Midianites and Medanites Genesis 37:36 are mere variations apparently of the same name. They seem to have been the actual purchasers, though the caravan takes its name from the Ishmaelites, who formed by far the larger portion of it. Midian and Medan were both sons of Abraham, and during one hundred and twenty-five years must have increased to a small clan. Thus, Joseph is sold to the descendants of Abraham. “Twenty silver pieces;” probably shekels. This is the rate at which Moses estimates a male from five to twenty years old Leviticus 27:5. A man-servant was valued by him at thirty shekels Exodus 21:32. Reuben finding Joseph gone, rends his clothes, in token of anguish of mind for the loss of his brother and the grief of his father.
The brothers contrive to conceal their crime; and Joseph is sold into Egypt. “Torn, torn in pieces is Joseph.” The sight of the bloody coat convinces Jacob at once that Joseph has been devoured by a wild beast. “All his daughters.” Only one daughter of Jacob is mentioned by name. These are probably his daughters-in-law. “To the grave.” Sheol is the place to which the soul departs at death. It is so called from its ever craving, or being empty. “Minister.” This word originally means eunuch, and then, generally, any officer about the court or person of the sovereign. “Captain of the guards.” The guards are the executioners of the sentences passed by the sovereign on culprits, which were often arbitrary, summary, and extremely severe. It is manifest, from this dark chapter, that the power of sin has not been extinguished in the family of Jacob. The name of God does not appear, and his hand is at present only dimly seen among the wicked designs, deeds, and devices of these unnatural brothers. Nevertheless, his counsel of mercy standeth sure, and fixed is his purpose to bring salvation to the whole race of man, by means of his special covenant with Abraham.
There was one, however, of a widely different character—the elder son of Rachel, Joseph, whose rare personal beauty seemed but to reflect an inward beauty of mind and heart. Pure, active, and joyous, the lad gave evidence also of moral earnestness and firmness. He listened to his father's instructions, and loved to obey God. The qualities that afterward distinguished him in Egypt—gentleness, fidelity, and truthfulness—were already manifest in his daily life. His mother being dead, his affections clung the more closely to the father, and Jacob's heart was bound up in this child of his old age. He “loved Joseph more than all his children.” PP 209.1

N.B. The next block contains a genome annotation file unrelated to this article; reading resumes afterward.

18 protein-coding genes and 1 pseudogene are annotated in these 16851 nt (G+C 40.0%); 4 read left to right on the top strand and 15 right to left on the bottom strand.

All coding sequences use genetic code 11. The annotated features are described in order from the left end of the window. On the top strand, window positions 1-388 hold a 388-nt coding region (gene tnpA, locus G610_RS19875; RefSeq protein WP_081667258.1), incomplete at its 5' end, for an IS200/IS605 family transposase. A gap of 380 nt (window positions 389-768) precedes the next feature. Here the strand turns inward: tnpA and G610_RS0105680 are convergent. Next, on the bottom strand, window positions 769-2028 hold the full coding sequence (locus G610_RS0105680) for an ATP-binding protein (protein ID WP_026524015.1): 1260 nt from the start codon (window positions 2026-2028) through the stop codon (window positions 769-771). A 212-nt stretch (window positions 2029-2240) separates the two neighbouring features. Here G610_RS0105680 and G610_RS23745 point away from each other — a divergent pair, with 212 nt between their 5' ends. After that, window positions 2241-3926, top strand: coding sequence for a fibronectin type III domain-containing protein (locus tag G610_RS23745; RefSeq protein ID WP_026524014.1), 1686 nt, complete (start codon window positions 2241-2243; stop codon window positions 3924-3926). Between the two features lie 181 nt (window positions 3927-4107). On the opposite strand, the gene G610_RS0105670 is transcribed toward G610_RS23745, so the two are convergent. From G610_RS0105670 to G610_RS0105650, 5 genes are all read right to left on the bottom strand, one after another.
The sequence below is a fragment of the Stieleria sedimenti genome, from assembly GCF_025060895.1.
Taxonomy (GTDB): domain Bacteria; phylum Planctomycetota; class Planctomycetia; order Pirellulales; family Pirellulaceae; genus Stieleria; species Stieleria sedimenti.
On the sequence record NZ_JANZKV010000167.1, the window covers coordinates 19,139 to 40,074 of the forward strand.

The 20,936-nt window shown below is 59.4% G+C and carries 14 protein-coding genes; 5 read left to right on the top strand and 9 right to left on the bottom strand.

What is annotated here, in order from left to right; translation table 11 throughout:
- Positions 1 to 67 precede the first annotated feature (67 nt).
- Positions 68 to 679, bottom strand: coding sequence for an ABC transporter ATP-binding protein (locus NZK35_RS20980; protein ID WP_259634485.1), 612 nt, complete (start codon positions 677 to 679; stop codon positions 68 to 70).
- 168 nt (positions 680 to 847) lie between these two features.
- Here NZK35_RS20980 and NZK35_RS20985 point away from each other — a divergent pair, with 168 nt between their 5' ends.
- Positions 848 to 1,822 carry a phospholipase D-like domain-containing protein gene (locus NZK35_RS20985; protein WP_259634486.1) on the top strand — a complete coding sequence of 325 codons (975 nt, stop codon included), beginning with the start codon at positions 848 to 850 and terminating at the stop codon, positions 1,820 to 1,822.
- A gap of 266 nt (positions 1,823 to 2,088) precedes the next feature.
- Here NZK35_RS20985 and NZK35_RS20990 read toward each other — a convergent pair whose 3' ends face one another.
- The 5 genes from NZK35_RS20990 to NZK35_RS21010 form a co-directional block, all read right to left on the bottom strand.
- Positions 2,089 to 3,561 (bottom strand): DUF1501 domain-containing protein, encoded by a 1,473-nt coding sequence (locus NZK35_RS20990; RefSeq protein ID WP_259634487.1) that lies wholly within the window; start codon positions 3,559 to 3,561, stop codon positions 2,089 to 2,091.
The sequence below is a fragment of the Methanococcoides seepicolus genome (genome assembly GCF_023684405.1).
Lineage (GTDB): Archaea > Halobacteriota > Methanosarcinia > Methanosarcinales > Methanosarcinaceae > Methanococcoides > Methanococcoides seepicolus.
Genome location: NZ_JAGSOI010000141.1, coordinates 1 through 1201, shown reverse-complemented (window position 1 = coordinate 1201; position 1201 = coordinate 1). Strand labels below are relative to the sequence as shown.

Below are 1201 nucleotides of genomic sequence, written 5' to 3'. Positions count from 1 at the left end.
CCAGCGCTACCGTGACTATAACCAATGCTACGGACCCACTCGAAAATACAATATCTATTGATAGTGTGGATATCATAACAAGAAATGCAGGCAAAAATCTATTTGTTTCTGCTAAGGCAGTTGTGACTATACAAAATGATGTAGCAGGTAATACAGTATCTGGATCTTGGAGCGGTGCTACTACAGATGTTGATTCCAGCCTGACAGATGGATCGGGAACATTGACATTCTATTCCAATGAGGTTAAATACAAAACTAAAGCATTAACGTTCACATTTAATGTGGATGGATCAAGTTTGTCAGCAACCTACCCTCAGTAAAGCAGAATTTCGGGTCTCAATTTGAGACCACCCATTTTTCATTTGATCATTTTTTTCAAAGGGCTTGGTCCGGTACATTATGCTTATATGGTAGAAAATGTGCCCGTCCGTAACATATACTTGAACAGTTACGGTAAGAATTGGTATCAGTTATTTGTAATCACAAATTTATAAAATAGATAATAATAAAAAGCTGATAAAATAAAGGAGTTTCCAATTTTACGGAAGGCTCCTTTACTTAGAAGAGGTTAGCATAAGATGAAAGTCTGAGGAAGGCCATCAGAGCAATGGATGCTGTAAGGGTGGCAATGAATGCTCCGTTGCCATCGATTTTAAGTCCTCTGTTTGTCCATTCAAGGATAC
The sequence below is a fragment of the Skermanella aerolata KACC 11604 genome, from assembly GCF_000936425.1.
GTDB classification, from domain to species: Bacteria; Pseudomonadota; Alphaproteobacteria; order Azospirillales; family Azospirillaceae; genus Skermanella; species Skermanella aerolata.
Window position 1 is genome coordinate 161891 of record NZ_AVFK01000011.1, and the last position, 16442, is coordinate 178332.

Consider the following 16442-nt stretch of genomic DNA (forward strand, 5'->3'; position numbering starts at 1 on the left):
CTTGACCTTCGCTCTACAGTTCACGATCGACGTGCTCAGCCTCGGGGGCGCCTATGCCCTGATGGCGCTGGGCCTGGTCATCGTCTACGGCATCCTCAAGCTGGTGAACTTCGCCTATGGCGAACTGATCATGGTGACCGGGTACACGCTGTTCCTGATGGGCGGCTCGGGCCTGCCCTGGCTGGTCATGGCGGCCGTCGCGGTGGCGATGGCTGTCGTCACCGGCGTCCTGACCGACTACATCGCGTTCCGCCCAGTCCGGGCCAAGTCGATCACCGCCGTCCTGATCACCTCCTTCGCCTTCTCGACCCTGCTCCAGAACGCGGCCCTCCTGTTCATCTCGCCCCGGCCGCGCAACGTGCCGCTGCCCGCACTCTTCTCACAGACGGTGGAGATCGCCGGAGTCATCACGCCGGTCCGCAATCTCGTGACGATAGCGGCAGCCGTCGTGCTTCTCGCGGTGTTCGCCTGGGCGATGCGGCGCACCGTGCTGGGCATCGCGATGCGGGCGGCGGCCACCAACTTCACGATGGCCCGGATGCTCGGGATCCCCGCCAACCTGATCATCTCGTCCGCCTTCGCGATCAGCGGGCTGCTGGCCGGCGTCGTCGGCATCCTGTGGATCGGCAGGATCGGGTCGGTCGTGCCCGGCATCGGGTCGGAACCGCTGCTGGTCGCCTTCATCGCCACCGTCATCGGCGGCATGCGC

But even this affection was to become a cause of trouble and sorrow. Jacob unwisely manifested his preference for Joseph, and this excited the jealousy of his other sons. As Joseph witnessed the evil conduct of his brothers, he was greatly troubled; he ventured gently to remonstrate with them, but only aroused still further their hatred and resentment. He could not endure to see them sinning against God, and he laid the matter before his father, hoping that his authority might lead them to reform. PP 209.2
Jacob carefully avoided exciting their anger by harshness or severity. With deep emotion he expressed his solicitude for his children, and implored them to have respect for his gray hairs, and not to bring reproach upon his name, and above all not to dishonor God by such disregard of His precepts. Ashamed that their wickedness was known, the young men seemed to be repentant, but they only concealed their real feelings, which were rendered more bitter by this exposure. PP 209.3